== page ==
Ali Farka Touré – Ai Du
Following on from a Song of the Week published earlier in the year, another Ali Farka Touré track has been granted the title for the next 7 days. As before this is in order to point to the relationship between American blues artist Corey Harris and the great Malian guitarist Touré.
Harris has recently released a book on Ali Farka Touré, which is certainly the most comprehensive and insightful text on his life since Ali passed away in 2006. Though their music Ali and Corey developed a strong respect for each other, but for Harris it was always Touré who seemed to have more to teach him. Speaking recently at an event at the School of Oriental and African Studies in London, Harris provided excellent insights into the world of the blues. By sharing his stories he was able to understand and thus explain more about his identity as an American musician from the deep south, and provide a very sophisticated insight into Mali’s music and society, and Ali’s place within it.
He explained how he first saw Toure in a performance with Ry Cooder in New Orleans whilst the pair were on their 1993/94 ‘Talking Timbuktu‘ tour (incidentally this is the album from which this week’s Song of the Week originates). Recalling the post-show press conference there was, understandably, a lot of interest in this African blues artist. Specifically people wanted to know where did he learn to play like that? How did he learn to play and what made him want to play the blues? People began to speculate over his influences too. Then Ali spoke, cutting across the room to set the record straight: “My music is older than the blues.”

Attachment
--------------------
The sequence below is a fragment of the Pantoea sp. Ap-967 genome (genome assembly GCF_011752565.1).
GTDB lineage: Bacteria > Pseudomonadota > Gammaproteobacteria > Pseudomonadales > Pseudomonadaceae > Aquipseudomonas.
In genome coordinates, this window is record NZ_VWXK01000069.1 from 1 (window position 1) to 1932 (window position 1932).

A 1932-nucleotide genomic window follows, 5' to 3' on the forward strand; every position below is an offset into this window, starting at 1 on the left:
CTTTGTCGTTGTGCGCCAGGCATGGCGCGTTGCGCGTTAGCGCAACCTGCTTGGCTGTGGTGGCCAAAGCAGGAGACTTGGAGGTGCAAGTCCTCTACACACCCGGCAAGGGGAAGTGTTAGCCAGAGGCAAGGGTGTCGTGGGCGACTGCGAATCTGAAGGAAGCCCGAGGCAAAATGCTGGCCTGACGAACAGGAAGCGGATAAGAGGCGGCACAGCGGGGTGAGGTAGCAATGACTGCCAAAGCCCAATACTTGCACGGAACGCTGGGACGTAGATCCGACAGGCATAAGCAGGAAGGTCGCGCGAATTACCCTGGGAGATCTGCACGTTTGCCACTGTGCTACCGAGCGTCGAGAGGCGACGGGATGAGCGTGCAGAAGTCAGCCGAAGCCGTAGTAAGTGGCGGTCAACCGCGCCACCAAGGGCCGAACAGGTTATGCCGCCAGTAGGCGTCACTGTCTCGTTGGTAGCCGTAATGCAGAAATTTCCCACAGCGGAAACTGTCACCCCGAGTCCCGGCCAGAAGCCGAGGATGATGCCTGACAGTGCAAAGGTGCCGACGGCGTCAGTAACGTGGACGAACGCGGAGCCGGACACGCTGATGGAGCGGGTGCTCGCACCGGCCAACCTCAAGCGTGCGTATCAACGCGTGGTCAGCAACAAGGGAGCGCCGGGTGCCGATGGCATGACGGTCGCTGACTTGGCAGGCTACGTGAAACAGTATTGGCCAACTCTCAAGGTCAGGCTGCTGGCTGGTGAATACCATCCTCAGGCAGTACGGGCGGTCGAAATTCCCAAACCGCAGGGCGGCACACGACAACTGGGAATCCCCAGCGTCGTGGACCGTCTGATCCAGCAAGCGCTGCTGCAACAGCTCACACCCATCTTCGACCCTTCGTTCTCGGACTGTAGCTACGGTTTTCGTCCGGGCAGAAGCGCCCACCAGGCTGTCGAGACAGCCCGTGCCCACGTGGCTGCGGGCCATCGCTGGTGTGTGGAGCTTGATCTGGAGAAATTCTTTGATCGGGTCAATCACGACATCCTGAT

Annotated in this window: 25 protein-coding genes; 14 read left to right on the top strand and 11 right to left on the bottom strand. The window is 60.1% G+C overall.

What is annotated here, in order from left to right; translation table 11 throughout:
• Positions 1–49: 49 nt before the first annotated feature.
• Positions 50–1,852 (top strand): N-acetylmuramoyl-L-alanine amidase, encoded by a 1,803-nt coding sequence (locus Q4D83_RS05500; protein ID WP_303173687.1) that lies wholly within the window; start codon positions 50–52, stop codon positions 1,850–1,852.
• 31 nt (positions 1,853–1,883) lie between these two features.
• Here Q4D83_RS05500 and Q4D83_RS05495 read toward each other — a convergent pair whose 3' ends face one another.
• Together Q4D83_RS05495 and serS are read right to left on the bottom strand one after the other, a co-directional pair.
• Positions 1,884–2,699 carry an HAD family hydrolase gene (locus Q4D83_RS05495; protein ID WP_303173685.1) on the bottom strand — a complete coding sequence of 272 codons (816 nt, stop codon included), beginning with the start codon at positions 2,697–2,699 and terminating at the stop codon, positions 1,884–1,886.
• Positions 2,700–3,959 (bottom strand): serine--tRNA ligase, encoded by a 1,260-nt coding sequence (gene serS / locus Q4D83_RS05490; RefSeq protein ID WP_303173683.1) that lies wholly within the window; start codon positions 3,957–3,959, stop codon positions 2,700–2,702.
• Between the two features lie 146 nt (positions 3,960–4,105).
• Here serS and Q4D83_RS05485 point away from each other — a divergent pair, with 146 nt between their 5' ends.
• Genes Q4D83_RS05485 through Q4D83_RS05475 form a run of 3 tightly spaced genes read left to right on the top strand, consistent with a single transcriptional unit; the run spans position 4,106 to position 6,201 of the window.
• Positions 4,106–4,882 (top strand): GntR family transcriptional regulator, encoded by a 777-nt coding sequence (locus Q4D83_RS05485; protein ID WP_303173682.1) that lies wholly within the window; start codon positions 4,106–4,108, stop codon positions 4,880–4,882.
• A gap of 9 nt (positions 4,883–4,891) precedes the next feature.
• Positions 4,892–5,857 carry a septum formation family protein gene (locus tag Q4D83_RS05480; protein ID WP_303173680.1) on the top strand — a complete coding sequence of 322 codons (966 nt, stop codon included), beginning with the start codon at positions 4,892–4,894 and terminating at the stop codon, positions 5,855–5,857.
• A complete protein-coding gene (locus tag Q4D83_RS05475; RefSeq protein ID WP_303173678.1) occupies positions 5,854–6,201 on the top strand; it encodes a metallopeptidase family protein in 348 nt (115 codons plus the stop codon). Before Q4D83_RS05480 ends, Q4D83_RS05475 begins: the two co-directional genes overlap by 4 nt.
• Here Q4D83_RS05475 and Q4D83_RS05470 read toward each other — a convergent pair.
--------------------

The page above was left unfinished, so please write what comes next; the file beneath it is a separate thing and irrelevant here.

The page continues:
That certainly got their attention.
Corey had already experienced West African music in person from his time living in Cameroon. It was not till 2002 that their paths would cross again. Corey explained, in his easy-going and instantly-likeable manner, how he realised that his music, the American blues, was “not so much a different branch of the same tree, but [Ali’s music] was closer to the root…I could play a segment of his music, but he could play all of mine”. Corey tried to impress Ali with some American blues classics. He played his favourite Henry Stuckey and Skip James upon which Ali – in his typically jolly, affable and childish way – responded by exclaiming “that’s one of our tunes!”
Placed between the very enjoyable stories of their friendship Corey also spoke deeply on slavery, past and present. He also spoke on identity and on the culture that both divides and connects Africa and America. His insights can only extend deeper in what promises to be an excellent book and a must read for anyone who loves Malian music.